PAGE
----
He fell. Angel died as he fell. Arms shot out at the last minute, smashing hands against cold, hard concrete. The grittiness grounded him as his thoughts soared free. He hadn't felt this good in decades.

He heard a lighter flare to life. The underlying stench of cheap perfume and sweat gave way to the sharp scent of acrid smoke. A voice asked after him, are you alright. He stood and shook away the last vestiges of conscience as the whore brought the cigarette up and inhaled. He drained her dry before she could scream and blew the smoke out through his own lips.

There was no warning. The ground did not shake. A hole merely appeared below his feet. He fell, but not into the earth. Here there was nothing to see, nothing to feel, nothing to taste, nothing to smell. He'd fallen into a void.

He looked up without knowing why. In that complete and utter darkness he found a black he could see, a figure falling toward him. Colors appeared, not just black but white and red and brown. The figure slowed as it came closer until they were falling together. It's face was white against the black fur. It wore red shorts with gold button and large brown boots. But no, it couldn't be. Cartoons didn't fall out of nowhere. When it spoke, he heard that trademarked high-pitched voice. "Looks like you're having some trouble there." Angelus grabbed at it, but the mouse's skinny legs were just out of his reach.

Behind him, Angelus heard chewing. Flecks of orange flew past him. When he grabbed one out of the air, it turned out to be a carrot, a cartoon carrot. He knew who was behind him before it spoke. "Eh, what's up, Drac?" Angelus' arm shot out as he turned, but the rascally rabbit was also too far away to grab.

"I'm not Dracula."

"Looks like he fell into a plot-hole," the mouse said.

"Eh, that wasn't a plot-hole. Someone thought it'd be amusing and decided to ignore the logical inconsistency."

They were, all three of them, still falling. Angelus, starting to wonder just what kind of hell this was, spoke, hoping that playing along would give him something to work with. "What inconsistency?"

He looked at the rabbit, but it was Mickey who spoke. "By sucking the blood out of her neck you also breathed in the smoke she'd sucked in?"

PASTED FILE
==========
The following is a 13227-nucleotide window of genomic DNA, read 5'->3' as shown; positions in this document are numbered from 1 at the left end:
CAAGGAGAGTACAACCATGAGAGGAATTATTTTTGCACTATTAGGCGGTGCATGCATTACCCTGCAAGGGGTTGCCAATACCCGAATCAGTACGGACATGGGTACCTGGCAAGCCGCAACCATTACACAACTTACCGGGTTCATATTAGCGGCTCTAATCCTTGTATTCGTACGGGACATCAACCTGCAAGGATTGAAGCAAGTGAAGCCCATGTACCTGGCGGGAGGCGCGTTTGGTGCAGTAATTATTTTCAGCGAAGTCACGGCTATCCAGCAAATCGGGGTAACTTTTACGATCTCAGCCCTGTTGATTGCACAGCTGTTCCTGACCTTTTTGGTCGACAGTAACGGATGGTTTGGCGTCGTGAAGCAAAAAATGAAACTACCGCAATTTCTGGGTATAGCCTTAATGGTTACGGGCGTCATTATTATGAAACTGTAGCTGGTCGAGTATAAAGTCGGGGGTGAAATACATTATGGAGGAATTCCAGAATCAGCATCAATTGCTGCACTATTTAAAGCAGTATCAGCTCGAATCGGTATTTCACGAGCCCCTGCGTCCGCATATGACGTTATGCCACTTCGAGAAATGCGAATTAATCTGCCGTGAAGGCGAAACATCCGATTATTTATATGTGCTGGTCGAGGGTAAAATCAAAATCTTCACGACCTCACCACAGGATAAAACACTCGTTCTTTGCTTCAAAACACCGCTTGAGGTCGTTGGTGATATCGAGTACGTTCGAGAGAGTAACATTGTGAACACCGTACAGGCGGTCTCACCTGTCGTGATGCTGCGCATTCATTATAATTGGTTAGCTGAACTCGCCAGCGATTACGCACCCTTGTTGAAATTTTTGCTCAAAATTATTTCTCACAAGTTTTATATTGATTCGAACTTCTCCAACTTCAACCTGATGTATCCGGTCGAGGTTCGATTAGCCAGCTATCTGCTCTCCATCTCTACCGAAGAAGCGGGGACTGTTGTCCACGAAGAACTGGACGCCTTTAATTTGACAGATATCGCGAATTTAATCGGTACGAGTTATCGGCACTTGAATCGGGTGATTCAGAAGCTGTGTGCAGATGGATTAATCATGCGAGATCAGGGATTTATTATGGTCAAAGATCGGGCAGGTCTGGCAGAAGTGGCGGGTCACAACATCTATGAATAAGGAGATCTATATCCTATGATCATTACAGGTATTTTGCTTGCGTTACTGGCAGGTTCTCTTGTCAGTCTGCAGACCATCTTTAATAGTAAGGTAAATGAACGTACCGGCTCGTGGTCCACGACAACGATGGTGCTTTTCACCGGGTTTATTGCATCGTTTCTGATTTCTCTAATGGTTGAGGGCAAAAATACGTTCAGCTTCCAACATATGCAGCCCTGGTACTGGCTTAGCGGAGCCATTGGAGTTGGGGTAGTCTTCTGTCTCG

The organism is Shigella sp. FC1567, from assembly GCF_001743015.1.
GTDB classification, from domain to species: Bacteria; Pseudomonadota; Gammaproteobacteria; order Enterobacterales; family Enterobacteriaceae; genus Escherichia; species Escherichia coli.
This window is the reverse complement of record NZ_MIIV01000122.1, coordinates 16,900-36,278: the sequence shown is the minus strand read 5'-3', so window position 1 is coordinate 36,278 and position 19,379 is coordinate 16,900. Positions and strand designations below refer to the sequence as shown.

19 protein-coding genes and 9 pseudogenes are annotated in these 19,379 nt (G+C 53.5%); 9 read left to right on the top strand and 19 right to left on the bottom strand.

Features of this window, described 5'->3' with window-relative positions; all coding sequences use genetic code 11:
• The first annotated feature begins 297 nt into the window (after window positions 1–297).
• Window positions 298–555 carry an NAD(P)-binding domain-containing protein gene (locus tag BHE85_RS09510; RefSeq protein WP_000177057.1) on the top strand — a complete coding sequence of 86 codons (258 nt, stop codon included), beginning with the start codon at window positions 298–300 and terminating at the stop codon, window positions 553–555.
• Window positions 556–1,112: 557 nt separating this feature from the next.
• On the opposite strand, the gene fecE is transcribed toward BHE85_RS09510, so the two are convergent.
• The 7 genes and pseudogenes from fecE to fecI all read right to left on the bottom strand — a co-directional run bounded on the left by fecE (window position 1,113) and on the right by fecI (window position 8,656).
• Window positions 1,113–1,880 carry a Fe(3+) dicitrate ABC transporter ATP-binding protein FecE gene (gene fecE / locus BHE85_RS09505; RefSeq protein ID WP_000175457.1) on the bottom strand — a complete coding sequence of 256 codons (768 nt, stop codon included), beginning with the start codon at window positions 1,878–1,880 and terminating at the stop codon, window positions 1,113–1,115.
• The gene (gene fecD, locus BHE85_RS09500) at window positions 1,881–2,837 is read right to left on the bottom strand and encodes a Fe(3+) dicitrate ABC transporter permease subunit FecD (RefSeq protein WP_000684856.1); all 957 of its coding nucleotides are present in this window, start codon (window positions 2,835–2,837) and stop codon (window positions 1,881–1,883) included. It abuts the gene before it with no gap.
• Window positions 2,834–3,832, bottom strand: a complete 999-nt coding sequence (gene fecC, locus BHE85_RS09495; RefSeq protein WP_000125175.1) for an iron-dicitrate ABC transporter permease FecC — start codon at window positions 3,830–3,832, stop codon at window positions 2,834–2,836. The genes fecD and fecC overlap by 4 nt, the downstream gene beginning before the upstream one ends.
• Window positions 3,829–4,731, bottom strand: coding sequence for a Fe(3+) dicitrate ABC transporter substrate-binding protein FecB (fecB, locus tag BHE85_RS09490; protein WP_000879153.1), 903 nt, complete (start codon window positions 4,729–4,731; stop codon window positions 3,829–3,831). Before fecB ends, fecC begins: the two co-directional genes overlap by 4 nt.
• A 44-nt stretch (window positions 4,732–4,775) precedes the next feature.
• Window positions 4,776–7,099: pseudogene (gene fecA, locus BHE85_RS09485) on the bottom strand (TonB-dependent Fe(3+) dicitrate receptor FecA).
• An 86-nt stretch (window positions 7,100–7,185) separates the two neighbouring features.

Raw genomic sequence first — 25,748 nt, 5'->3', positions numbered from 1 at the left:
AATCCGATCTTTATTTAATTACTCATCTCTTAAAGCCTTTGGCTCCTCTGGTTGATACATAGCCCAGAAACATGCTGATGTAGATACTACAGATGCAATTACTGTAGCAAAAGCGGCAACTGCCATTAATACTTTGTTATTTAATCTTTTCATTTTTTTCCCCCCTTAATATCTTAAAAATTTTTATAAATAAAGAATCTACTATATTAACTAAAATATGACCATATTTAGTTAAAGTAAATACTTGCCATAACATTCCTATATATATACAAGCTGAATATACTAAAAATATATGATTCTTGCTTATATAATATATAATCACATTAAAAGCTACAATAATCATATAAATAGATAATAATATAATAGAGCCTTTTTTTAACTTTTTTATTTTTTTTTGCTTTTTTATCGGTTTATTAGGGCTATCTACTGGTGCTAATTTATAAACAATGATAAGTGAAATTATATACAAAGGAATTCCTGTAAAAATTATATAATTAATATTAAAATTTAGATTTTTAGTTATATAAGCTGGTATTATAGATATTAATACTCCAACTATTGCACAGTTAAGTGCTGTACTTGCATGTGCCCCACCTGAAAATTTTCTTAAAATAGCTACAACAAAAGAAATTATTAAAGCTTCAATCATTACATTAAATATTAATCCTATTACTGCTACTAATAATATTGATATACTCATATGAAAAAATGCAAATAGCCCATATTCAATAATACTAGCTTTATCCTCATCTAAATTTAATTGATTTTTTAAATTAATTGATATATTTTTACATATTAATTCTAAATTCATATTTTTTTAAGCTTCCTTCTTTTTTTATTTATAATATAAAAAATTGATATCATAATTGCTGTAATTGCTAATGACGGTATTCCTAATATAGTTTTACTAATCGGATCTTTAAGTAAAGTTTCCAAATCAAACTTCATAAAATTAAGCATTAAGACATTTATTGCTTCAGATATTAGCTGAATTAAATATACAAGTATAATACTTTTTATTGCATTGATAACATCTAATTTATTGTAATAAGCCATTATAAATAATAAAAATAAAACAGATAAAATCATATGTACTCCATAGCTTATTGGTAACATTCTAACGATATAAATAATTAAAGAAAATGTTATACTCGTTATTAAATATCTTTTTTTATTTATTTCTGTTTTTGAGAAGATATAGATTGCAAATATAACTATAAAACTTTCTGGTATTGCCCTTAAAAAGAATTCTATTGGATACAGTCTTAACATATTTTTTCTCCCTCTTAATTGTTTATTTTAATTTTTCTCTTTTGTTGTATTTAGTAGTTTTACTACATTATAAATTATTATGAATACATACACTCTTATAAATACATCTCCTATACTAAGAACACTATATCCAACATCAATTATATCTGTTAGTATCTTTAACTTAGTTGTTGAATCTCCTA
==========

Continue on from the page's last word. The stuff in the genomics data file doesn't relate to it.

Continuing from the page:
The mouse's words tore through Angelus' brain like a sledgehammer. He could almost hear it bouncing around inside his skull but the words drowned it out. They were right. That couldn't have happened. He couldn't have drunk down the smoke. He thought about Drusilla and wondered if this was how she had felt all the time, as if reality were crumbling to dust around her.

When he turned his attention outward, the rabbit was speaking. "Not that we care, mind you. We're cartoons. What's it matter to us if your world isn't logical. But here's the thing. If your universe doesn't have a certain consistency, the viewer isn't going to accept it. Take your death for instance."

What was that? "My death?"

"Well sure," Bugs said. "Hitting the ground won't kill you, if there were any ground to hit that is. Mickey or I could stake you …"

"Sure we could," the mouse interrupted.

"But it wouldn't be consistent. It's just not something we'd do."

"Beheading would work," Mickey added.

"Sure, if we could get Elmer mad enough at him." A flash of brown fell from above, pausing just long enough for Angelus to identify it as a befuddled Elmer Fudd before it continued down past them. "So much for that," Bugs added.

"Why kill me at all?" Angelus asked.

"Somebody has to die," Mickey answered. "Happens in all the cartoons."

"Not like we're gonna volunteer," Bugs added.

"Maybe if it wasn't nighttime," Mickey said. Tiny dots of light appeared above them in the darkness.

"No," Angelus shouted.

The sky turned blue. "I suppose sunlight would work." Angelus' ashes spun off as if carried away by a mischievous breeze.

"That wasn't very nice of us," the mouse said.

"Eh, I've always been a stinker."

The two of them fell out of frame, leaving only a blue cartoon sky behind.